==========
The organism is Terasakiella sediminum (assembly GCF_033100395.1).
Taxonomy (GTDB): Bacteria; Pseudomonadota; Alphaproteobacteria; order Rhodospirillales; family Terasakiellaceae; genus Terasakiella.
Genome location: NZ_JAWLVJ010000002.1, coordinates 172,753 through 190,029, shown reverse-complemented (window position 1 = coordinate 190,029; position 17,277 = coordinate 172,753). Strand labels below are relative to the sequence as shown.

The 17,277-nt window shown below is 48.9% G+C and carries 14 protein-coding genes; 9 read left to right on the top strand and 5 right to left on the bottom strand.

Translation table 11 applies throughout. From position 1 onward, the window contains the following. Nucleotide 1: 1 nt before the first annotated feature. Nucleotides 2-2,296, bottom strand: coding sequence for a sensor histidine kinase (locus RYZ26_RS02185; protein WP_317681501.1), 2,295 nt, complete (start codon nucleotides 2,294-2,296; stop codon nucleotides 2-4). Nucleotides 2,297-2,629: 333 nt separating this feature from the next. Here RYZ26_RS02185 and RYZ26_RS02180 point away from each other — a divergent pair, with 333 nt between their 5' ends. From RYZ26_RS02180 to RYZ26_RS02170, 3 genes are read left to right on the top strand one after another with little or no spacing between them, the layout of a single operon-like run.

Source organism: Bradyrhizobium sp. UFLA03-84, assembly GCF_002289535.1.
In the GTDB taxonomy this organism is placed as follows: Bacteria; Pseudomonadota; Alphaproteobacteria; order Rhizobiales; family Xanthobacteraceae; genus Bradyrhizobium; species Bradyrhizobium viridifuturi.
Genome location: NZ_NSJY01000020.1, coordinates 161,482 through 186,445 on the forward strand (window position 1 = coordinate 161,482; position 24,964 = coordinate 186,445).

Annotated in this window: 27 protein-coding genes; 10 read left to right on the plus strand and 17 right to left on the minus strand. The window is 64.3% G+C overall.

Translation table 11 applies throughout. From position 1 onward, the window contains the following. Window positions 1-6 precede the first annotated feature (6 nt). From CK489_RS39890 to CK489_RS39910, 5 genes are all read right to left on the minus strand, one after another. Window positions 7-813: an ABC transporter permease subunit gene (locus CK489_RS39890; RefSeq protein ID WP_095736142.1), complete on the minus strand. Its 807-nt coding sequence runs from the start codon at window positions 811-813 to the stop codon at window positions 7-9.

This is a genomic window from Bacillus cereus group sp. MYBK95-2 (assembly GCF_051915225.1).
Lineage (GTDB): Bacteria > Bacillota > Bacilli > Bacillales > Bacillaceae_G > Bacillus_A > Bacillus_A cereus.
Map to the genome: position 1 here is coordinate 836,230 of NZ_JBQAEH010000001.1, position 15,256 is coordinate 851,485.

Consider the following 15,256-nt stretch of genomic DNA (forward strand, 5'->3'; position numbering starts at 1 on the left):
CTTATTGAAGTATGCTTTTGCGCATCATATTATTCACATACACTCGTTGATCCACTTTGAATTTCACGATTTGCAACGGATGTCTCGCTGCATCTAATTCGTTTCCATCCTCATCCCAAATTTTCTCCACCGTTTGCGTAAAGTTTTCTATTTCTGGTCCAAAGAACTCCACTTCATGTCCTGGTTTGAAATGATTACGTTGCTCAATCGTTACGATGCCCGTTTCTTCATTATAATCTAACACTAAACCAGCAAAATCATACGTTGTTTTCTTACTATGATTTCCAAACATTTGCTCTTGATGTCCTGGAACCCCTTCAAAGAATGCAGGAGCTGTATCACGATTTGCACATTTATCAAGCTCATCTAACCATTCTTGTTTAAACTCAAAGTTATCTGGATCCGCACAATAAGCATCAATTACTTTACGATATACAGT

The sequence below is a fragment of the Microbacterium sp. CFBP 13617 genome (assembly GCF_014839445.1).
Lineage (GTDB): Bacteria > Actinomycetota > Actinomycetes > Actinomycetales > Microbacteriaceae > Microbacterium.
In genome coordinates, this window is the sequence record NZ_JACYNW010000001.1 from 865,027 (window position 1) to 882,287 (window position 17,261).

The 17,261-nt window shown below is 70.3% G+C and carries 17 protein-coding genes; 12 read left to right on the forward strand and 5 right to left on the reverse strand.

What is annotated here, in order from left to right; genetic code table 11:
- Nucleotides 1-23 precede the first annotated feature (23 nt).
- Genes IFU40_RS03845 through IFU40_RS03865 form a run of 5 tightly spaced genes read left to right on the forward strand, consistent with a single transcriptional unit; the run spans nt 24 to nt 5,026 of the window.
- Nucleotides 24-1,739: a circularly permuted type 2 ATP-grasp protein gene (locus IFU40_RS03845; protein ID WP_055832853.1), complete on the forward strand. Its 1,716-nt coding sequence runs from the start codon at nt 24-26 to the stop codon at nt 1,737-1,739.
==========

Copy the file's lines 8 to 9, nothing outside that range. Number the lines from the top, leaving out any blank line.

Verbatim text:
Genome location: NZ_NSJY01000020.1, coordinates 161,482 through 186,445 on the forward strand (window position 1 = coordinate 161,482; position 24,964 = coordinate 186,445).

Annotated in this window: 27 protein-coding genes; 10 read left to right on the plus strand and 17 right to left on the minus strand. The window is 64.3% G+C overall.